Yes, we should really flesh out the numbers a bit more. It’s hard to convey just how dramatic they are. It’s like they defy description, pointing to a situation that is breathtakingly disingenuous when it isn’t simply incoherent.
So the system’s statistical verdict is that actionable constitutional violations occur only .25% of the time in day to day law enforcement. What does that actually mean?
If you got a grade in a course you took in school of 90%, that’s a good grade. Your parents would be pleased and you would be rightly regarded as a successful student, at least for that particular course.
If law enforcement in the United States achieved the same grade in avoiding any actionable constitutional violations or wrongdoing in the course of enforcing the law – that is, 90% of the time – they, and we, would be doing quite well. A pretty darn good job. There’d be room for improvement, of course, but a pat on the back would not be undeserved.
Yet if that were the state of affairs that our justice system actually recognized as a matter of statistics, it would be recognizing violations at a rate 40 times higher than it currently does.
Let that sink in.
The New York Times – really, really late to this party (see our previous post) but better late than never, we surmise – sums it all up pretty well by quoting what they describe as a “conservative” jurist:
An Escherian Stairwell. Heads defendants win, tails plaintiffs lose.
What would this cost, money wise? Probably very little, in the grand scheme of things.
Correcting the situation to a point where it is remotely reflective of reality – that is, a violation rate of 10% as opposed to the currently recognized but preposterous .25% – will raise the amount of money collectively awarded to Plaintiffs from the currently paltry $600 million to about $20 billion.
That is still so very cheap. About the amount that the federal government spends on IT upgrades every year.
Let us – we, who have actually tried a case or two to juries representing “disfavored litigants” (and we now have official cover for using that phrase, as we just noted) – make another important point. You know those tiny number of cases falling into the .25% that are actually successful? They were all extremely hard won. People who have never done it have no idea.*
Put another way, there was a lot of work involved. Admittedly, that work extends to the attorneys that defended the cases, the judges who sat on them, and to a lesser extend the juries that heard them. But none of these remotely compares to the work required of the attorneys representing the Plaintiffs, not to mention the dedication and devotion, if you can grasp what we are alluding to there, which unless you have done it yourself you probably can’t.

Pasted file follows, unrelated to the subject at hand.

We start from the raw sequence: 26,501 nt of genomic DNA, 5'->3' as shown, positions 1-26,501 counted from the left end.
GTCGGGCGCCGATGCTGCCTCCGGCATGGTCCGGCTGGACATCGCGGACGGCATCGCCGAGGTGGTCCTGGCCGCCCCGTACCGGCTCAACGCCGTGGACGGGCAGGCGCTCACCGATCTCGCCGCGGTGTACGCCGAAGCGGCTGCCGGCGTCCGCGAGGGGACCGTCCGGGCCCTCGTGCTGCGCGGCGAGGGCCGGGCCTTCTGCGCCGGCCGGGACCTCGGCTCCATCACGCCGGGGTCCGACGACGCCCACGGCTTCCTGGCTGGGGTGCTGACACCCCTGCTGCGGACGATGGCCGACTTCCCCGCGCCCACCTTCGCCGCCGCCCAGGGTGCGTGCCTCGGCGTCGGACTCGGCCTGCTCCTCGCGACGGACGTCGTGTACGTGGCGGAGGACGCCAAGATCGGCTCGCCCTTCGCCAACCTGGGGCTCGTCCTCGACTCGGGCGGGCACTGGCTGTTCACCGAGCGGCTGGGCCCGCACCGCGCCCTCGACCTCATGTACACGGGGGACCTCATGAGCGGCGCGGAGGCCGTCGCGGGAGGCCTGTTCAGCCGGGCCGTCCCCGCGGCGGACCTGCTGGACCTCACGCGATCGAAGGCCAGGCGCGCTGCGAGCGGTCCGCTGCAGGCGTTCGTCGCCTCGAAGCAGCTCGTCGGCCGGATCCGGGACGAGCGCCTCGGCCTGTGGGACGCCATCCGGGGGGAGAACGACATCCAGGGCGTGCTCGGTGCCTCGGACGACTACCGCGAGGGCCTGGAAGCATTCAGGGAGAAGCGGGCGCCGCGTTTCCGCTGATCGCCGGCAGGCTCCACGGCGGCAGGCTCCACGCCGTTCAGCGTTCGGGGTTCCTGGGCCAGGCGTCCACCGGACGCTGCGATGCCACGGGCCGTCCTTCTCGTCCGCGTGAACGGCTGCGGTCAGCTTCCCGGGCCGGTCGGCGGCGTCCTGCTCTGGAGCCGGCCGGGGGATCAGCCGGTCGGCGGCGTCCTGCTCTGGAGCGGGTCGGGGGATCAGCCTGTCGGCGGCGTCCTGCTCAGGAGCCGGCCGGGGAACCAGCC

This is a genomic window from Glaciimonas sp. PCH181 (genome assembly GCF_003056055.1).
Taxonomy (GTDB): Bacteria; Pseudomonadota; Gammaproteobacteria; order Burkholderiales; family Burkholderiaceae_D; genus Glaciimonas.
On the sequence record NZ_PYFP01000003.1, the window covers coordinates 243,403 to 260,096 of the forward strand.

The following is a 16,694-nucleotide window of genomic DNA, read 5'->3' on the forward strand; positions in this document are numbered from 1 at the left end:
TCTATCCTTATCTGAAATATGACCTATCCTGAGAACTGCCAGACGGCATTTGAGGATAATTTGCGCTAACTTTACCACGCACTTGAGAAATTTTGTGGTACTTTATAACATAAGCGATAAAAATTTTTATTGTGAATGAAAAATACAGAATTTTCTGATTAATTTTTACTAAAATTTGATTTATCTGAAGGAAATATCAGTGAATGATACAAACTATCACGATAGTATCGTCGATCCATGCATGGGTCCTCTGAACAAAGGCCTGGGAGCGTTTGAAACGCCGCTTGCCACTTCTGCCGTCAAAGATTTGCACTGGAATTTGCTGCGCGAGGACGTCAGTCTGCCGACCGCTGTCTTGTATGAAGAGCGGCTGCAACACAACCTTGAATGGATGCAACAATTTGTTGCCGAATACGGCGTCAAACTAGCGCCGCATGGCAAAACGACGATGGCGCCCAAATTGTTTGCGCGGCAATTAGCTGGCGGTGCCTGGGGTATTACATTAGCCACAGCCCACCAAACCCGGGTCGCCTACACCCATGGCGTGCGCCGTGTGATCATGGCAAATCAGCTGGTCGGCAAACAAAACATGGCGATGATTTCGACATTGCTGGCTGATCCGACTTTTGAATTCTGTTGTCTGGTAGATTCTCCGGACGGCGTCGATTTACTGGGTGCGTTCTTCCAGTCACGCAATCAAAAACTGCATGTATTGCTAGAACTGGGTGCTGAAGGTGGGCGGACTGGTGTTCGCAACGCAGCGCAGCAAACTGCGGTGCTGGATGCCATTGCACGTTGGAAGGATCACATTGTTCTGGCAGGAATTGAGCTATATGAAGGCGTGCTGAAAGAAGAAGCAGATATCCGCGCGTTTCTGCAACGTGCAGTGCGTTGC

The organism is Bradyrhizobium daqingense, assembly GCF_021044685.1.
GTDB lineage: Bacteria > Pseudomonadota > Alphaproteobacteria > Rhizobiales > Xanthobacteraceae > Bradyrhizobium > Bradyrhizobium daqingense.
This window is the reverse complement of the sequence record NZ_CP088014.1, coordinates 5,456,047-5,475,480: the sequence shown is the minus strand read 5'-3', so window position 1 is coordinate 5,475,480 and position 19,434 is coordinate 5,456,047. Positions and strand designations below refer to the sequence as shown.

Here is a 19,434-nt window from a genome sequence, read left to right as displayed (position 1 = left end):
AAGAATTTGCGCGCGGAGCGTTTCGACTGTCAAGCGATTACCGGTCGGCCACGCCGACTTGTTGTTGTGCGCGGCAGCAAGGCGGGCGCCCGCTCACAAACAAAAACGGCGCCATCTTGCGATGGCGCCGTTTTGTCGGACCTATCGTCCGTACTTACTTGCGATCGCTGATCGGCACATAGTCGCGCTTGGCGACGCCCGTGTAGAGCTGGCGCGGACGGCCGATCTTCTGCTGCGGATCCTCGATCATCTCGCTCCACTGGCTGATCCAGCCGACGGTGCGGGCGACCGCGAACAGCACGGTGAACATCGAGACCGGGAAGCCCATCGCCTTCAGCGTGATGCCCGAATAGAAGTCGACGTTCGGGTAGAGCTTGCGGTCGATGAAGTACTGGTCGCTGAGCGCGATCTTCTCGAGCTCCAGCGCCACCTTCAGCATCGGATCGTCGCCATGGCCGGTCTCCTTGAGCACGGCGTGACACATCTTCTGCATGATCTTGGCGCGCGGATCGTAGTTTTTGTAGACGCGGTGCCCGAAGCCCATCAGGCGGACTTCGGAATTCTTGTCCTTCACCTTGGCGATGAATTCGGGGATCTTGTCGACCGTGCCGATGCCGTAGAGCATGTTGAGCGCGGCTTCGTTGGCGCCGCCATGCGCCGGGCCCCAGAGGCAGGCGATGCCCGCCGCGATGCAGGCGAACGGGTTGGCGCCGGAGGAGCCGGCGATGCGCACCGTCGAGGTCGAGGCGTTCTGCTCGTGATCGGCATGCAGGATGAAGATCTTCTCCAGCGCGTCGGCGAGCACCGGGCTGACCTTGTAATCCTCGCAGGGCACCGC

So what’s the point, then? There’s a large element of sloth involved in the current state of affairs. Mental and moral sloth. And getting that .25% figure up into a range where it is more reflective of reality will take a great deal more lawyer work.
And as an aside, lawyers like us are spent. It is younger lawyers who will have to do the work.
And there’s a sub-point. To maintain the disconnect between that .25% figure and reality has required more than sloth; it has required dishonesty. Everyone really, in their heart of hearts, knows how phony that number and the institutions that generate it are. That awareness is reflected in the line from the conservative judge we just quoted.
So there’s not only hard work involved in correcting things; there’s something else that in some ways is even harder. We’re going to have to admit what failures we have been, how badly we have served our country, our people, and the cause of justice we swore to uphold. We will have to make amends. We – lawyers, I mean – will have to atone.
The journey back to honesty and truth begins with telling the truth about ourselves. And it’s not a pretty truth.
*And the set of “people who have never done it” includes every single justice on the SCOTUS, almost every judge on federal appeals courts, almost every lawyer who argues before those courts, and at this point probably the majority of judges and lawyers regularly practicing in state appeals courts, because at this stage of our collective professional development lawyers in state courts just mindlessly imitate what they observe in federal courts, which for no reason we can discern are regarded as being greatly superior and more prestigious.
As we sometimes describe the situation to friends who have some familiarity with the Navy (as we do) it’s analogous to the Navy having a Chief of Naval Operations and Admiralty that have never been to sea. It’s ludicrous.
But that’s another post for another time.